Excerpted from “Committed: Dispatches from a Psychiatrist in Training” by Adam Stern, director of psychiatric applications at Beth Israel Deaconess Medical Center’s Berenson-Allen Center for Noninvasive Brain Stimulation and an assistant professor of psychiatry at Harvard Medical School.
I stopped for two croissants and two coffees in the lobby coffee shop on my way to the ER. I typed in the five-digit code to get into “the bunker,” a tiny room with no windows that the psychiatry staff holed up in to get work done when near the emergency room. There I found the senior resident, Rebecca, staring blankly at the whiteboard that listed the patients waiting to be seen.
“Breakfast?” I asked.
“You stopped for coffee? There’s no time for coffee. Look at this. Look.”
There were eight patients waiting to be seen.
“I don’t understand how they can have a whole team of residents and attendings during the day and leave one second-year resident to carry the load all night.”
“Well, and an intern,” I added.
She shot me a look.
“Right. And you. Well, we better divide and conquer. You take these four, and don’t send anyone home without first presenting the case to me. Understood?”
But she was already out the door with her clipboard. I sighed and took a slug of my coffee, looking up at the names of the four patients Rebecca had assigned me.
“What the [expletive]?” I asked.
It was practically my whole patient list from the month before. Jane, Paul, Ginger, and Deborah were all back in the ER within a matter of weeks.
“What’s impossible?” a woman from the other side of the room asked without looking up from her computer.
“Oh, nothing. I’m just surprised to see some of these names.”
I turned my gaze from the board to the woman.
“You’ve been sitting there this whole time?”
“Who are you?”
“I’m Nancy, the bed finder. I find all these patients beds either here or around the city when they’re admitted. You’re going to want to be nice to me because I’m the only way these patients get out of your ER.”
“Good to know, Nancy. Want a croissant and a coffee?”
“Well, thank you very much,” she said, sticking out her hand, still not looking away from her screen. “So what’s impossible?”
“It’s just, this list of patients I’ve been assigned, they’re — they’re all the patients I was taking care of up on 4 South.”
“Well, they were doing well when I discharged them. I guess I’m just surprised to see them back here.”
“Kid, they always bounce back.”
I took a bite of my croissant and headed out with a clipboard I found next to the printer.
Jane, who had managed to avoid court-mandated treatment for anorexia, was the first patient on my list and the first room I came across on my way through the Green Zone. She was 21 and had an intellect and work ethic that had gotten her into Harvard but was devastated by her anorexia.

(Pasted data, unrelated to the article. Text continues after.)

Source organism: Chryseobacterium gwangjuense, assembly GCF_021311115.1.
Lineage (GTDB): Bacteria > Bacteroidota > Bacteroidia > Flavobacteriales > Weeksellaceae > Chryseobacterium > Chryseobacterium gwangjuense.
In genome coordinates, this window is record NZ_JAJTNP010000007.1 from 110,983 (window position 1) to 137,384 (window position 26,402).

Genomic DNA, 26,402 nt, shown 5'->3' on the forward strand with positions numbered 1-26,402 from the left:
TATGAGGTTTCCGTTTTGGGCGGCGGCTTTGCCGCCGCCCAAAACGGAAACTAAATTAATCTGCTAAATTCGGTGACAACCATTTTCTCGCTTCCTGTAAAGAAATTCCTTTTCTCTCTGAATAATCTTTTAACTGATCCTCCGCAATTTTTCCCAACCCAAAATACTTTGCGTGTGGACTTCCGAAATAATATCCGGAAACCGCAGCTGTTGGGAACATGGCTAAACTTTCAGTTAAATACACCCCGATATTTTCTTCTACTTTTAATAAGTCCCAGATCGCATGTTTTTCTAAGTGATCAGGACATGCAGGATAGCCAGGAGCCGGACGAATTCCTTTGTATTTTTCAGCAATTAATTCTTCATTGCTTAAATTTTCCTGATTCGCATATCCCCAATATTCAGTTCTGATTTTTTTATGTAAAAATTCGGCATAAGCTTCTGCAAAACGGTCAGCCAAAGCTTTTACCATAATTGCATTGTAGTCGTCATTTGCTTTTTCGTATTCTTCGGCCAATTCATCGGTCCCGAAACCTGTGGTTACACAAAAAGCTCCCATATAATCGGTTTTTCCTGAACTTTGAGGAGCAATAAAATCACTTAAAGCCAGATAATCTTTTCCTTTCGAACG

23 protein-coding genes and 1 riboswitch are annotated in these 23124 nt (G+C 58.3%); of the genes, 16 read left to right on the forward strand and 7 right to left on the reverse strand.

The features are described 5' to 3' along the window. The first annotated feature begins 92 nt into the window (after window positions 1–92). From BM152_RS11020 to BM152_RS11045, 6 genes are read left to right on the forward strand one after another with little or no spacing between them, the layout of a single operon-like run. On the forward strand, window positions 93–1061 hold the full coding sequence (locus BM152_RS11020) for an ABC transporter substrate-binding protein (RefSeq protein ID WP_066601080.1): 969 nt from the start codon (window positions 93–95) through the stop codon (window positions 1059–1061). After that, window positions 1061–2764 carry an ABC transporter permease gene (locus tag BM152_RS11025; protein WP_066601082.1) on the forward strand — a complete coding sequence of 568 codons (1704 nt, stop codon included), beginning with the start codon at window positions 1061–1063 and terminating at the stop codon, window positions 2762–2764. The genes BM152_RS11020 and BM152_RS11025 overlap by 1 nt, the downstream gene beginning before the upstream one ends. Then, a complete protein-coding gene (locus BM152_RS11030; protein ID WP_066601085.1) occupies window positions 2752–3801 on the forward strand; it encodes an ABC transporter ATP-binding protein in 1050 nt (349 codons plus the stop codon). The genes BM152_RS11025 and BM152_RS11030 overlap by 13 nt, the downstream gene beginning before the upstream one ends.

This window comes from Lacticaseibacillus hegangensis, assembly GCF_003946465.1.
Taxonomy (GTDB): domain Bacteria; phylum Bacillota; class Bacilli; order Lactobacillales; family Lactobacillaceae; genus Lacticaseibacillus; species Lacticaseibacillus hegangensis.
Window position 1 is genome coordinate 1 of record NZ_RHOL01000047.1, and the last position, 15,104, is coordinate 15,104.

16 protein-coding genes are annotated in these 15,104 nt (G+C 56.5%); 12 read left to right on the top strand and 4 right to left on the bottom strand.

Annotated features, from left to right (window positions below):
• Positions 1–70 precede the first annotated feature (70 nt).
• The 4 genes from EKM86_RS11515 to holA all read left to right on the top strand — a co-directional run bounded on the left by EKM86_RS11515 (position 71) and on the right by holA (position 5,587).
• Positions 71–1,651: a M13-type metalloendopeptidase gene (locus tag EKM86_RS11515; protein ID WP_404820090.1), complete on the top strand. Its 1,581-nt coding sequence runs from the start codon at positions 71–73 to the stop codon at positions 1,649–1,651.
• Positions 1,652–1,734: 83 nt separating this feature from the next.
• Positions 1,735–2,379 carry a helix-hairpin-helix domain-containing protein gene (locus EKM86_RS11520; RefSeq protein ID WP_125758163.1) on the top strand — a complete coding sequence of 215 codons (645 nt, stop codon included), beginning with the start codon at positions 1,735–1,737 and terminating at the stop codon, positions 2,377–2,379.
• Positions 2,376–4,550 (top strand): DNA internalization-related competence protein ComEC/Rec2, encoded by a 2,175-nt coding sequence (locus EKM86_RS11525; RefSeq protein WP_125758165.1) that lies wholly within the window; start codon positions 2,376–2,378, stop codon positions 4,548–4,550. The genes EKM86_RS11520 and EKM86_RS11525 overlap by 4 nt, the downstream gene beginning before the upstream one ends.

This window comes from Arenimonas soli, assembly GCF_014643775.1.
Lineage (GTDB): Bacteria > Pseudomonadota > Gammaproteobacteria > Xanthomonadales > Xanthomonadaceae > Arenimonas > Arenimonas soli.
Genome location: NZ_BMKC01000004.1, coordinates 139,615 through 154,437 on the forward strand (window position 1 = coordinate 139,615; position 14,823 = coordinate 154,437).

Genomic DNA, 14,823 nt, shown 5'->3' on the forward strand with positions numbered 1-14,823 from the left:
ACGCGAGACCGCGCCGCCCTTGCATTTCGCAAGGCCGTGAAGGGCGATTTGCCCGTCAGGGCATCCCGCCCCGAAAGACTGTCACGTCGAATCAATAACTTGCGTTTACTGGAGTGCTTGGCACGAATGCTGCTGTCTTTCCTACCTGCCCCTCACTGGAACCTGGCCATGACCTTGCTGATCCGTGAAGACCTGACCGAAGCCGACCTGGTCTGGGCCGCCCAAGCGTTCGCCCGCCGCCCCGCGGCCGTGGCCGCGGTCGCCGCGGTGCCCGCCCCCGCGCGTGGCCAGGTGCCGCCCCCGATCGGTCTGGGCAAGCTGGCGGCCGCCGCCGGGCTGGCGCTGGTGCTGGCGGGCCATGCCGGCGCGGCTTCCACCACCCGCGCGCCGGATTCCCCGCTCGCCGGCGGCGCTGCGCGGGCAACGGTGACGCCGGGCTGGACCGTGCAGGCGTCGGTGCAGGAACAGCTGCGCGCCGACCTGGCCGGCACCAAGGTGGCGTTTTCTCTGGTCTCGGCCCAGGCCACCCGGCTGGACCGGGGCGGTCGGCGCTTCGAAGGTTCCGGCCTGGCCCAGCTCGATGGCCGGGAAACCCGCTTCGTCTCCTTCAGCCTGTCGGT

Like all of the patients in this part of the emergency department, she was being held behind glass sliding doors in a barren room with only a gurney inside. Her mother sat next to her with puffy eyes staring at the floor.
“Jane,” I announced as I entered.
Impossibly, she looked even thinner and more frail than when she had left. And at that point she weighed 78 pounds.
“Oh good, it’s you.”
Our eyes met as we took each other’s measure.
“What brings you into the emergency department today?” I asked, knowing exactly what the answer was.
“Are you an idiot? Do you need me to tell you everything all over again?”
“I find it’s just good to let my patients tell me what’s going on.”
“I’m not your patient. I’m just seeing you because you’re the only idiot here.”
“Okay, Jane. So, help an idiot out, will you? Up on 4 South, you told me how it was all going to go, and you were right. What about now?”
“Times have changed. This time Medicine and Psychiatry are going to have a pissing contest over whether I’m stable enough to be admitted to Psychiatry. Medicine’s going to say I am fine to be admitted to 4 South, and Psychiatry’s going to say my body-mass index is too low, along with my heart rate and glucose.”
“Who’s going to win?”
“Psychiatry, of course. They never take anyone that makes them nervous medically, and I make people nervous.”
“Okay, Jane. Thanks for showing me the way. Anything else I should know?”
This time I made eye contact with her mother, who just shook her head.
“Your shoes are untied.”
I looked down. Right again, Jane. I bent down to tie them and looked back up at her.
“I’ll let you get some rest, but give a shout if I can do anything for you.”
“Let me get some rest?”
She was adept at calling out nonsense.
“You know what I mean,” I said, exiting and closing the sliding glass door.